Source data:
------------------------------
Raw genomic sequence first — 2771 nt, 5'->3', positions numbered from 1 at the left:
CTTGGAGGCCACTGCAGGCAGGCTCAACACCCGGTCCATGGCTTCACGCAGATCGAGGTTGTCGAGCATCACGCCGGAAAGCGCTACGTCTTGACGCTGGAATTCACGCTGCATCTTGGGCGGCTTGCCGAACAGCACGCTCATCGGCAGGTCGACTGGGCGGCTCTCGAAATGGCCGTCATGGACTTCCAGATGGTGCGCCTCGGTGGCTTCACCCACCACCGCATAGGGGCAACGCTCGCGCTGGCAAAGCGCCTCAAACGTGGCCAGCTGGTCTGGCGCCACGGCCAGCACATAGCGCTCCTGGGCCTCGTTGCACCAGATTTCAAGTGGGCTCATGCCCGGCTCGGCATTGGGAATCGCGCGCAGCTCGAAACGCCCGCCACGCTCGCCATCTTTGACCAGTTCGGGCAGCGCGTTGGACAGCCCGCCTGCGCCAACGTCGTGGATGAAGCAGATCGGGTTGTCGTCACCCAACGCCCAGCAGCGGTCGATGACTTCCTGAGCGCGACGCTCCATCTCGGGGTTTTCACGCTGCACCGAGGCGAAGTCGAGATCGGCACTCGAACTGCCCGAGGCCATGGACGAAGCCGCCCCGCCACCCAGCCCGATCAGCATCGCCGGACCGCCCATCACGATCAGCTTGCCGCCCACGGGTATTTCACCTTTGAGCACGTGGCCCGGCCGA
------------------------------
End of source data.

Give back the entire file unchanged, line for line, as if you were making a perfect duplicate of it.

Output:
Raw genomic sequence first — 2771 nt, 5'->3', positions numbered from 1 at the left:
CTTGGAGGCCACTGCAGGCAGGCTCAACACCCGGTCCATGGCTTCACGCAGATCGAGGTTGTCGAGCATCACGCCGGAAAGCGCTACGTCTTGACGCTGGAATTCACGCTGCATCTTGGGCGGCTTGCCGAACAGCACGCTCATCGGCAGGTCGACTGGGCGGCTCTCGAAATGGCCGTCATGGACTTCCAGATGGTGCGCCTCGGTGGCTTCACCCACCACCGCATAGGGGCAACGCTCGCGCTGGCAAAGCGCCTCAAACGTGGCCAGCTGGTCTGGCGCCACGGCCAGCACATAGCGCTCCTGGGCCTCGTTGCACCAGATTTCAAGTGGGCTCATGCCCGGCTCGGCATTGGGAATCGCGCGCAGCTCGAAACGCCCGCCACGCTCGCCATCTTTGACCAGTTCGGGCAGCGCGTTGGACAGCCCGCCTGCGCCAACGTCGTGGATGAAGCAGATCGGGTTGTCGTCACCCAACGCCCAGCAGCGGTCGATGACTTCCTGAGCGCGACGCTCCATCTCGGGGTTTTCACGCTGCACCGAGGCGAAGTCGAGATCGGCACTCGAACTGCCCGAGGCCATGGACGAAGCCGCCCCGCCACCCAGCCCGATCAGCATCGCCGGACCGCCCATCACGATCAGCTTGCCGCCCACGGGTATTTCACCTTTGAGCACGTGGCCCGGCCGA